Gimlet-eyed readers will have spotted a certain nepotism afoot, and Gunma No. 3, with its Fukudas, father and son both prime ministers, Nakasones, père prime minister and fils rising to become (briefly) foreign minister, and Obuchis, pater still a backwoods politico but filius reaching the highest elective office in the land, exemplifies this nepotism better than any other constituency in Japan.
I’m far from the first, of course, to draw attention to the issues of hereditary politics (世襲政治), and the second-generation lawmakers (二世議員) and third-generation ones (三世議員) that it spawns. This is an issue that first surfaced in the 1970s and has been simmering ever since, although it has intensified in recent decades, with an interesting fault-line to be found in 1991 with the ascension of Kiichi Miyazawa to the office of prime minister; between May 1947, when the current constitution came into effect and that point, there had only been one hereditary prime minister, Ichiro Hatoyama (1954-1956), whose father was the leader of the lower house (1896-1897) and whose grandson, Yukio, was the last prime minister (2009-2010). Since 1991, hereditary prime ministers have become the rule, rather than the exception:
Kiichi Miyazawa (1991-1993): HEREDITARY. Inherited the Hiroshima No. 3 constituency of his father, who first won it in 1928
Morohiro Hosokawa (1993-1994): Not strictly hereditary, but one of the last true bluebloods in politics, who would be the 18th Baron Hosokawa of Higo if the aristocracy still existed. Father was secretary to wartime prime minister Fumimaro Konoe (1940-1941)
Tsutomu Hata (1994): HEREDITARY. Inherited the Nagano No. 2 constituency of his father, who first won it in 1937
Tomiichi Murayama (1994-1996): Born one of the 11 offspring of a fishing family. Definitely not hereditary and not coincidentally a socialist
Ryutaro Hashimoto (1996-1998): HEREDITARY. Inherited the Okayama No. 2 constituency from his father, who first won it in 1949
Keizo Obuchi (1998-2000): HEREDITARY, see above
Yoshiro Mori (2000-2001): Not strictly hereditary, but his father and grandfather were the mayors of the Ishikawa Prefecture town, Neagari, where he was born, and which formed part of the Ishikawa No. 1 multimember constituency he represented from 1969 to 1993 and forms part of the Ishikawa No. 2 single-seat constituency he has represented since 1996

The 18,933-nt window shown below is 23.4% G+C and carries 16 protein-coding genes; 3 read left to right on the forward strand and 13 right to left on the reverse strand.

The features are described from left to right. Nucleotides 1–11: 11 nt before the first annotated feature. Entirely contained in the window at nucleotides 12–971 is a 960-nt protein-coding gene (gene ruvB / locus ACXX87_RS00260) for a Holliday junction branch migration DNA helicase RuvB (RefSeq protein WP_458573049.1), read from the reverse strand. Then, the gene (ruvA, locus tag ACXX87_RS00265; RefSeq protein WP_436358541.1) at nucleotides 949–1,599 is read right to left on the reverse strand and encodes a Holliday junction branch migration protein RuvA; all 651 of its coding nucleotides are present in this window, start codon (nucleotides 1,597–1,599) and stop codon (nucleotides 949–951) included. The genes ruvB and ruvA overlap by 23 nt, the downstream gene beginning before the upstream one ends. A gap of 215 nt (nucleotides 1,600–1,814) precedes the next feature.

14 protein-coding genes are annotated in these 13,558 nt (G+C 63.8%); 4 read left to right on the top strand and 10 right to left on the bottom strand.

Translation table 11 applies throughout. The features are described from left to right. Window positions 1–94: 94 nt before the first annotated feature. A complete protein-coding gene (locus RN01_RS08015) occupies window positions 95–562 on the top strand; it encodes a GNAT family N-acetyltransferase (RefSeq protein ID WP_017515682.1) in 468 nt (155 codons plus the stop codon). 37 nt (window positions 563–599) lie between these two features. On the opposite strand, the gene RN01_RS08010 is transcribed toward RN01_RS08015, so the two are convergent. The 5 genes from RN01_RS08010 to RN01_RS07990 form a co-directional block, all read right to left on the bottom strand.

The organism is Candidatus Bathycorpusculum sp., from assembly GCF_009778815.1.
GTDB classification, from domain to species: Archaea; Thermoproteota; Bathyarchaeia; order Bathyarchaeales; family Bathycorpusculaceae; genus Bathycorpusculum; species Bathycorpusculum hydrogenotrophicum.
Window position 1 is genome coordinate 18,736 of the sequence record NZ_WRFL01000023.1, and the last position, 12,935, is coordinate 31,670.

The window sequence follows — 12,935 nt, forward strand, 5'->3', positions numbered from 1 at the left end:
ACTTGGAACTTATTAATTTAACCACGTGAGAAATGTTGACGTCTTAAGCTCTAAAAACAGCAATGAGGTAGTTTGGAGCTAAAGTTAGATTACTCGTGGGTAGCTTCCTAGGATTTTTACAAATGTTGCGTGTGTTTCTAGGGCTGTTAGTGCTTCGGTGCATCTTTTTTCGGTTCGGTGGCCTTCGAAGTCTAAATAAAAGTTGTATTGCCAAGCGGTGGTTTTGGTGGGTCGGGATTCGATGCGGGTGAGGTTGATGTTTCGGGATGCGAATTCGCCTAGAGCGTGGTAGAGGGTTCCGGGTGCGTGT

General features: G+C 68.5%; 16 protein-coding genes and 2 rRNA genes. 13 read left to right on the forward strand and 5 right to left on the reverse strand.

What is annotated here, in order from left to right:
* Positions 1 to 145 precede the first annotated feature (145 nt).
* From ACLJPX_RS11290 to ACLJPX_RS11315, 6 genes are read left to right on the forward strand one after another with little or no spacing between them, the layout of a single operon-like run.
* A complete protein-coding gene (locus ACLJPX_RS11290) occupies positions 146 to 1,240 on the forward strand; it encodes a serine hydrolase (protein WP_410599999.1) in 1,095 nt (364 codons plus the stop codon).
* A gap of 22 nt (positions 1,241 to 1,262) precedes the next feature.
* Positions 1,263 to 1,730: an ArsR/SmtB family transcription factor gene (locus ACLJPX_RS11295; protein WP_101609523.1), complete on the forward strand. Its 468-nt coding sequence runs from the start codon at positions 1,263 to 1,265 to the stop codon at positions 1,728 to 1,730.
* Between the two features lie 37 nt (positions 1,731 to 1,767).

Jun’ichiro Koizumi (2001-2006): HEREDITARY. Inherited the Kanagawa No. 2 constituency from his father, who had represented it from 1952 until his death in 1969, and bequeathed it to his son in 2009
Shinzo Abe (2006-2007): HEREDITARY, see above
Yasuo Fukuda (2007-2008): HEREDITARY, see above
Taro Aso (2008-2009): HEREDITARY. Inherited the Fukuoka No. 2 constituency from his father, who won it on three occasions, the first in 1949. While there was a long interval without an Aso representing the constituency, the Aso family—coal and cement magnates—were so well known that the younger Aso had no trouble romping home on his first outing in 1979
Yukio Hatoyama (2009-2010): Not strictly hereditary, but the Hatoyama family have deep ties to the Hokkaido No. 4 multimember constituency from which he was first elected, about which I wrote here
Naoto Kan (2010-): Not hereditary. His father was an executive director and auditor of a mid-sized glassmaker, Central Glass. His lack of a hereditary gene may help to explain his recent unwillingness to commit political seppuku, samurai style, in the way that Hatoyama, Abe, and Fukuda did when the going got tough.
The hereditary phenomenon reached its zenith (or nadir, depending on your perspective) with the last LDP cabinet of Taro Aso, when at one stage 11 of the 17 cabinet members were hereditary politicians, a factlet to which I am indebted (as I am to a little of the above and some of the below) to an essay by political scientist Sota Kato, Hereditary lawmakers in an era of politically led policymaking, but the issue has again faded from the headlines, perhaps in part because of the lamentable inability of the DPJ, like many a center-left party that lacks the ruthless will-to-power of those on the right, to press home the momentum handed to it by a landslide victory, but perhaps mostly because former PM Hatoyama, who bankrolls the party with his Bridgestone tire fortune, is not entirely undefiled by the hereditary taint himself and because éminence grise Ichiro Ozawa is unambiguously a hereditary politician, having slipped seamlessly into Iwate No. 2 in 1969, aged 27, on the death of his father.
Dynastic politics and political dynasties are not the exclusive province of Japan, of course—think of the Kennedys and Bushes in the US or the Nehrus and Gandhis in India—but their manifestation here is particularly acute. Search the Internet for “hereditary politicians” and almost all references are to Japan. I’d put this down to a combination of two developments: the professionalization of politics across the developed world in the last half-century, which has resulted in the emergence of a professional political class with few achievements outside of politics, and the infection of politics in Japan with the ideology of the shokunin artisan, which is perhaps taken to its most extreme degree in kabuki, where most leading actors can trace their blood-roots in the art (aside from the occasional adoptee intervention) back to the seventeenth century. Politics as kabuki indeed…